The development of GMOs for our food sources is an amazing and wonderful human achievement. Science doesn’t ‘just happen’, and revolutions in food, agriculture and medicine are not born of a maleficent desire to cause harm on the part of Big Pharma or Big Food. Rather, it is a genuine desire to improve our lives that leads us to develop these meaningful, lifesaving innovations. GMOs can potentially transform our world for the better – and that is something worth devouring.


Vetoing bipartisan energy, job and economic growth

President Obama makes it clear that the only “common ground” he respects is his liberal turf

Paul Driessen

New Republican members were still being sworn in and expressing their desire for bipartisan initiatives, when President Obama said he would veto the Keystone pipeline, ObamaCare fixes and other bills that run counter to his agenda. Washington’s new “common ground” will be a tricky, dangerous swamp.

Meanwhile, U.S. crude oil prices are below $50 per barrel, for the first time since 2009, and natural gas has dropped below $3 per million Btu (or thousand cubic feet). That’s bad news for Iran, Russia, Venezuela and ISIS, but great news for energy users. Motorists will save billions of dollars in gasoline costs; families, factories, hospitals, schools and malls will save billions on heating and electricity bills; and industries that are energy-intensive or use hydrocarbons as raw materials will reap huge benefits.

However, drilling and oilfield service companies are being squeezed by high production rates, low prices and excessive loans; some overcapitalized companies may go bankrupt. Slow global economic growth is reducing demand for American goods and services, and investors are pulling out of “emerging markets.”

Thankfully, most fracking companies are agile and creative. Their technological innovations have driven completion and production costs steadily downward, allowing them to produce oil, gas liquids and natural gas (methane) from many formations at costs low enough to make a profit even at today’s prices (or lower). When demand picks up and prices again rise, companies can drill and frack new wells or reopen old ones in shale regions within mere weeks, to meet increasing energy needs.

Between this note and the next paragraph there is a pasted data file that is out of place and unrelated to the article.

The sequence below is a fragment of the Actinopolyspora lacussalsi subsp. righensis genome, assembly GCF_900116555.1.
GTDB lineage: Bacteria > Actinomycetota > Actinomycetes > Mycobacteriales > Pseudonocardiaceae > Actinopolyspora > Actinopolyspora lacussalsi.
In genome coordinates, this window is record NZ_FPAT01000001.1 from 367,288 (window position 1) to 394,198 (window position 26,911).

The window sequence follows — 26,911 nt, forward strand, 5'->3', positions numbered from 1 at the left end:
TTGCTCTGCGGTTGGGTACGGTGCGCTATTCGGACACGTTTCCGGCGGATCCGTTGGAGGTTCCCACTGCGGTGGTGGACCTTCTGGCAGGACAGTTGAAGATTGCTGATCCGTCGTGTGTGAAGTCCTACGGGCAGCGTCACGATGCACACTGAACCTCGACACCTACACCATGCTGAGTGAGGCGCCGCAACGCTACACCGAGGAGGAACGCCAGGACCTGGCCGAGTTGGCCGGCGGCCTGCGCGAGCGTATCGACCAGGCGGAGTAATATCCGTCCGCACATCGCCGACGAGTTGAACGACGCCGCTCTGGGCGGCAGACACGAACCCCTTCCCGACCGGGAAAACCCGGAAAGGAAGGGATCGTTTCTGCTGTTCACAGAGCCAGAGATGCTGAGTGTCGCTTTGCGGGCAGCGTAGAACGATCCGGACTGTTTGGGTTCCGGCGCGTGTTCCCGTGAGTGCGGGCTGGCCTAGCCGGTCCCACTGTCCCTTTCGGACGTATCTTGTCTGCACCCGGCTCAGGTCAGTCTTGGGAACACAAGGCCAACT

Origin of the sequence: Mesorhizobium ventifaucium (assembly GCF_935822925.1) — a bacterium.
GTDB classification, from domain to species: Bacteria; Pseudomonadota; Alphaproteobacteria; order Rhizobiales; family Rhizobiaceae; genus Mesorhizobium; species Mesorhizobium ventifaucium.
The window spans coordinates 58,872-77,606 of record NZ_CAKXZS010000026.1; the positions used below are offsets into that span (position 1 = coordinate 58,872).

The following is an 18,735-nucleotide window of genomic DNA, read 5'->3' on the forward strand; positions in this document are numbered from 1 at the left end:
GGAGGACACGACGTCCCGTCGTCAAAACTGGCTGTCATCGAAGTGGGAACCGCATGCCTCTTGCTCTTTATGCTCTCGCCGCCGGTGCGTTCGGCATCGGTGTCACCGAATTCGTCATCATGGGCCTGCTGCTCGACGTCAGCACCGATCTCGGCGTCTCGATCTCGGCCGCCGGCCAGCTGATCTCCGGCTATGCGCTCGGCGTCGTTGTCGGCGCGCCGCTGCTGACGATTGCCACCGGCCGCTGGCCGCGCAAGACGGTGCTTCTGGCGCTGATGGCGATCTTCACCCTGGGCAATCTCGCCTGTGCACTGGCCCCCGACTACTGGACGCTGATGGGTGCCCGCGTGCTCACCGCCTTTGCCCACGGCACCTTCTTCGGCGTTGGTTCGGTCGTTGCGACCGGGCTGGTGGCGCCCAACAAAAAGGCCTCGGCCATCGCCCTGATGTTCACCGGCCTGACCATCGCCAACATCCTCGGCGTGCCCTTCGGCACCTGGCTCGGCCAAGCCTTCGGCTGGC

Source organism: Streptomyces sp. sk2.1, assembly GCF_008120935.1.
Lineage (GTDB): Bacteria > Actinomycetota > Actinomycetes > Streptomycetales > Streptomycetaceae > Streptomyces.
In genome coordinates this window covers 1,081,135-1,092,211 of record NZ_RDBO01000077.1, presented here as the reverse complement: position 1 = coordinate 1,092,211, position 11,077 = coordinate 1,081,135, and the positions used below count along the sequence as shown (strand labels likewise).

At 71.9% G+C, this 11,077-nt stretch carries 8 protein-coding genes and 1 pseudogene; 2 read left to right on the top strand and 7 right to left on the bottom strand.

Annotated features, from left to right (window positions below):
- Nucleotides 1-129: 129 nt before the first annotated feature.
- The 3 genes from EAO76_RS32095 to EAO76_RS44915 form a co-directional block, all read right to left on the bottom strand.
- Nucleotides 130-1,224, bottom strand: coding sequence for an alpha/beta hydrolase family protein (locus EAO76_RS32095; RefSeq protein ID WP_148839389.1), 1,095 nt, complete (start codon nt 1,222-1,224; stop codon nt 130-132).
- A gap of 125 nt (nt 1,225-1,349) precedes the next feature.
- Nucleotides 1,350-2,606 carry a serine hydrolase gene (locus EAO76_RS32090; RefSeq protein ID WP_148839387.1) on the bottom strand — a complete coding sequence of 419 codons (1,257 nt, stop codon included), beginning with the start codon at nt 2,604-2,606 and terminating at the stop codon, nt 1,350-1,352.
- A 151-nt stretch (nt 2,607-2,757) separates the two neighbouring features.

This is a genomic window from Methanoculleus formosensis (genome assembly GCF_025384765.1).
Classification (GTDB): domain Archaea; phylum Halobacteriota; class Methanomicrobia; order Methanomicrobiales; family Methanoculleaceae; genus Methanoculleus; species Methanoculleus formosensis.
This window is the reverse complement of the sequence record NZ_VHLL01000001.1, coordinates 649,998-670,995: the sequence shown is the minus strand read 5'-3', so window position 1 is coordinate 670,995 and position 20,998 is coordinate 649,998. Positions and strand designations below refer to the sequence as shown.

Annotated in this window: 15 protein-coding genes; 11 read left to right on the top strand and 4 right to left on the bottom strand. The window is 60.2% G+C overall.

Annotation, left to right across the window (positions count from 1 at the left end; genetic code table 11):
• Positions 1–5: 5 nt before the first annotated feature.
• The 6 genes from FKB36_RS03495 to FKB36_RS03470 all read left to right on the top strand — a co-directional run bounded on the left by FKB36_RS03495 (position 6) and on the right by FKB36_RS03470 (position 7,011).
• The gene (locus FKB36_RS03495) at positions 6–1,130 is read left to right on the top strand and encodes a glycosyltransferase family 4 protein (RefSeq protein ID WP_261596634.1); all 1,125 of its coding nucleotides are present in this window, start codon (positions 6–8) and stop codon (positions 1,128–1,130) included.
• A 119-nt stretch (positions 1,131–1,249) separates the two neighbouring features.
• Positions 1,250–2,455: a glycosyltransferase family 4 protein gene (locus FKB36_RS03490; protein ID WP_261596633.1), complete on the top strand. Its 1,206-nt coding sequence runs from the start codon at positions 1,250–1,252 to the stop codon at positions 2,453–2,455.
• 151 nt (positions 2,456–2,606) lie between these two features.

But now EPA is proposing new rules for conventional and fracked wells. The White House claims the rules are needed to reduce emissions of methane, which it calls a “potent greenhouse gas” that contributes to “dangerous climate change.” The real goal is to put federal bureaucrats in charge of fracking and production on state and private lands, now that they have made most federal lands off limits to drilling.

The proposed rulemaking ignores reality. Total U.S. methane emissions have already plunged 11% since 1990, and companies constantly implement technologies and procedures to reduce emissions of valuable natural gas from wells and pipelines. That has caused emissions related to drilling and transportation to plummet, even as natural gas drilling, fracking, production, pipelining and use have skyrocketed.

Mr. Obama’s fossil fuel obstructionism will further harm blue-collar families. His own State Department concluded that the Keystone XL pipeline project alone would create 50,000 jobs: 10,000 in construction; 16,000 providing pipe, valves, heavy equipment, hotel rooms and other goods and services directly related to the project; and 26,000 “indirect” jobs supported by primary and secondary workers spending their KXL wages in other sectors of the economy. Some 70% of Americans support building it.

These jobs may only be what the President derisively calls “temporary.” But that is the nature of all such jobs. You just need a steady stream of new projects to keep construction and factory workers employed for decades – versus the “permanent” jobs the President seems to prefer: for bureaucrats who stifle other job creation or decree that only “renewable energy” jobs merit creation via taxpayer or borrowed money.